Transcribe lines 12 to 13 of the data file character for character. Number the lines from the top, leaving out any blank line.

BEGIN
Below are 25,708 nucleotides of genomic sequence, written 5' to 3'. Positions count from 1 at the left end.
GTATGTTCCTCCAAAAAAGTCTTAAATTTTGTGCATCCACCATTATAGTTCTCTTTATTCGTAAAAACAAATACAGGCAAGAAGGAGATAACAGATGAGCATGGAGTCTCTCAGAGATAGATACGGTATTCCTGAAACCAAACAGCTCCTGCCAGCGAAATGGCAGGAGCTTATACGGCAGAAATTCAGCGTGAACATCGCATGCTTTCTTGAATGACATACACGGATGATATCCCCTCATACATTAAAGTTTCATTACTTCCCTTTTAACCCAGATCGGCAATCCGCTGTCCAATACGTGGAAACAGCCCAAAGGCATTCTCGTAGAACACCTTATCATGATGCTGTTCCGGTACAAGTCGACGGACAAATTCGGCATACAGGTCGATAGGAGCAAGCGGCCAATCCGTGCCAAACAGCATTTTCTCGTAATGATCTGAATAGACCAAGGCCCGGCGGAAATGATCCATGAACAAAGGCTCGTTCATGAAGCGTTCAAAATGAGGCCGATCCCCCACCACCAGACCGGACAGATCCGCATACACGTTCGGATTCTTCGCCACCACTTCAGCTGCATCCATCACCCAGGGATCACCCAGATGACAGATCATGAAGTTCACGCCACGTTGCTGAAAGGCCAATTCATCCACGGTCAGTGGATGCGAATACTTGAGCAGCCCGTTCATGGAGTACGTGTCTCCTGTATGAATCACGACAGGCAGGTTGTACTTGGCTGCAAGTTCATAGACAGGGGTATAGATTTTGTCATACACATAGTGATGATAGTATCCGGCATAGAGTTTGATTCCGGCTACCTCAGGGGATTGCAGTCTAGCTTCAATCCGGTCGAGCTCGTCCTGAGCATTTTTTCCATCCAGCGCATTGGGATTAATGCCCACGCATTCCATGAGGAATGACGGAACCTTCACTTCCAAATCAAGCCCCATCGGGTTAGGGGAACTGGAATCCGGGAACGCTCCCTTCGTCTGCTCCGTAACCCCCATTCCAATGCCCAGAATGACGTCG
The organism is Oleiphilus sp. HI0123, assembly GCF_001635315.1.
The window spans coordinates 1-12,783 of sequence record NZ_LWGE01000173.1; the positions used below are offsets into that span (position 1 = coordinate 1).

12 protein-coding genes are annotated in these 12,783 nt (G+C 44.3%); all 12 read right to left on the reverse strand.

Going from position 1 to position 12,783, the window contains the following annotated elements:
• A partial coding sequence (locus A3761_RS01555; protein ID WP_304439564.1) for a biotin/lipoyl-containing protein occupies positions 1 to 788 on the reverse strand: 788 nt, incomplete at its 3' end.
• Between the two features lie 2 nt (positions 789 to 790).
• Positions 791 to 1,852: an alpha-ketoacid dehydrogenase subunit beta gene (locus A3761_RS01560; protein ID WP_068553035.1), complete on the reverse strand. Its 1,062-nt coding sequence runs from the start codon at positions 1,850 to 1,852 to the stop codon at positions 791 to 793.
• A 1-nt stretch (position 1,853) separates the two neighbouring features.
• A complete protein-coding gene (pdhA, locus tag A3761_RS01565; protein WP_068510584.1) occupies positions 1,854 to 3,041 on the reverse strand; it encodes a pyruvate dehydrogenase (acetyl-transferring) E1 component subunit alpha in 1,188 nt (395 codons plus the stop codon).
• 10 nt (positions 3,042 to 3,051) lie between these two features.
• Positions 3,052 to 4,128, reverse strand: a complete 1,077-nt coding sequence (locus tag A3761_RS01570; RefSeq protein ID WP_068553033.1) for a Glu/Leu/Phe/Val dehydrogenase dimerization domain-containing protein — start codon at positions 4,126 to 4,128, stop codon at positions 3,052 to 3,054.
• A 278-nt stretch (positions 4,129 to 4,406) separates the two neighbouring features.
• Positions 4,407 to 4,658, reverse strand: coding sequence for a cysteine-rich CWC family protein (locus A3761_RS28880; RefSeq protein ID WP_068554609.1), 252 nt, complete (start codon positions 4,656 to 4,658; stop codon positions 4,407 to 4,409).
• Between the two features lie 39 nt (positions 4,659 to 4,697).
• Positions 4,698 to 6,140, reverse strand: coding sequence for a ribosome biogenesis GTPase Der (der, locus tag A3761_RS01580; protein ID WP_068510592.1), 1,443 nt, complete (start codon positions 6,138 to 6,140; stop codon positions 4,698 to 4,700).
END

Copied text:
• 10 nt (positions 3,042 to 3,051) lie between these two features.
• Positions 3,052 to 4,128, reverse strand: a complete 1,077-nt coding sequence (locus tag A3761_RS01570; RefSeq protein ID WP_068553033.1) for a Glu/Leu/Phe/Val dehydrogenase dimerization domain-containing protein — start codon at positions 4,126 to 4,128, stop codon at positions 3,052 to 3,054.